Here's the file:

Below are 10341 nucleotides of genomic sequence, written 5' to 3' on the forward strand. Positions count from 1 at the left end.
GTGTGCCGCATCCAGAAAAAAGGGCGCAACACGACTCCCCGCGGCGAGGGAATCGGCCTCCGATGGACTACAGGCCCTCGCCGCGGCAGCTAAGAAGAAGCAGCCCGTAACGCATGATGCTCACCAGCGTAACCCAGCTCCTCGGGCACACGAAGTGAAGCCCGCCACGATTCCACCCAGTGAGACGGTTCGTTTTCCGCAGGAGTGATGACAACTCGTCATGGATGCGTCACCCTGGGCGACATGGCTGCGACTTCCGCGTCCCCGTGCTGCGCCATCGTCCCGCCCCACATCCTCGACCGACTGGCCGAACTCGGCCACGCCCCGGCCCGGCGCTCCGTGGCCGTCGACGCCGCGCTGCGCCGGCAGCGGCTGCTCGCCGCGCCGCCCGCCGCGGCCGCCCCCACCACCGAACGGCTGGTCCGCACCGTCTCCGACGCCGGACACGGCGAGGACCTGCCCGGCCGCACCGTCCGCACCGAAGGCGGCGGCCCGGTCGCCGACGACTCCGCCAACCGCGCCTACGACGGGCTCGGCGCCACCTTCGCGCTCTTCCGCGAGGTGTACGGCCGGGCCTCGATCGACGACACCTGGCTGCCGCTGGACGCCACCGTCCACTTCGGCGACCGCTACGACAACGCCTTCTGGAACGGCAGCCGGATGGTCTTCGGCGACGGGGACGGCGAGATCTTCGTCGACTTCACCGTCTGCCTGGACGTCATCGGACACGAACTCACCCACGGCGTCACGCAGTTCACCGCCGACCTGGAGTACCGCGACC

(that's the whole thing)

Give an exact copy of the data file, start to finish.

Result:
Below are 10341 nucleotides of genomic sequence, written 5' to 3' on the forward strand. Positions count from 1 at the left end.
GTGTGCCGCATCCAGAAAAAAGGGCGCAACACGACTCCCCGCGGCGAGGGAATCGGCCTCCGATGGACTACAGGCCCTCGCCGCGGCAGCTAAGAAGAAGCAGCCCGTAACGCATGATGCTCACCAGCGTAACCCAGCTCCTCGGGCACACGAAGTGAAGCCCGCCACGATTCCACCCAGTGAGACGGTTCGTTTTCCGCAGGAGTGATGACAACTCGTCATGGATGCGTCACCCTGGGCGACATGGCTGCGACTTCCGCGTCCCCGTGCTGCGCCATCGTCCCGCCCCACATCCTCGACCGACTGGCCGAACTCGGCCACGCCCCGGCCCGGCGCTCCGTGGCCGTCGACGCCGCGCTGCGCCGGCAGCGGCTGCTCGCCGCGCCGCCCGCCGCGGCCGCCCCCACCACCGAACGGCTGGTCCGCACCGTCTCCGACGCCGGACACGGCGAGGACCTGCCCGGCCGCACCGTCCGCACCGAAGGCGGCGGCCCGGTCGCCGACGACTCCGCCAACCGCGCCTACGACGGGCTCGGCGCCACCTTCGCGCTCTTCCGCGAGGTGTACGGCCGGGCCTCGATCGACGACACCTGGCTGCCGCTGGACGCCACCGTCCACTTCGGCGACCGCTACGACAACGCCTTCTGGAACGGCAGCCGGATGGTCTTCGGCGACGGGGACGGCGAGATCTTCGTCGACTTCACCGTCTGCCTGGACGTCATCGGACACGAACTCACCCACGGCGTCACGCAGTTCACCGCCGACCTGGAGTACCGCGACC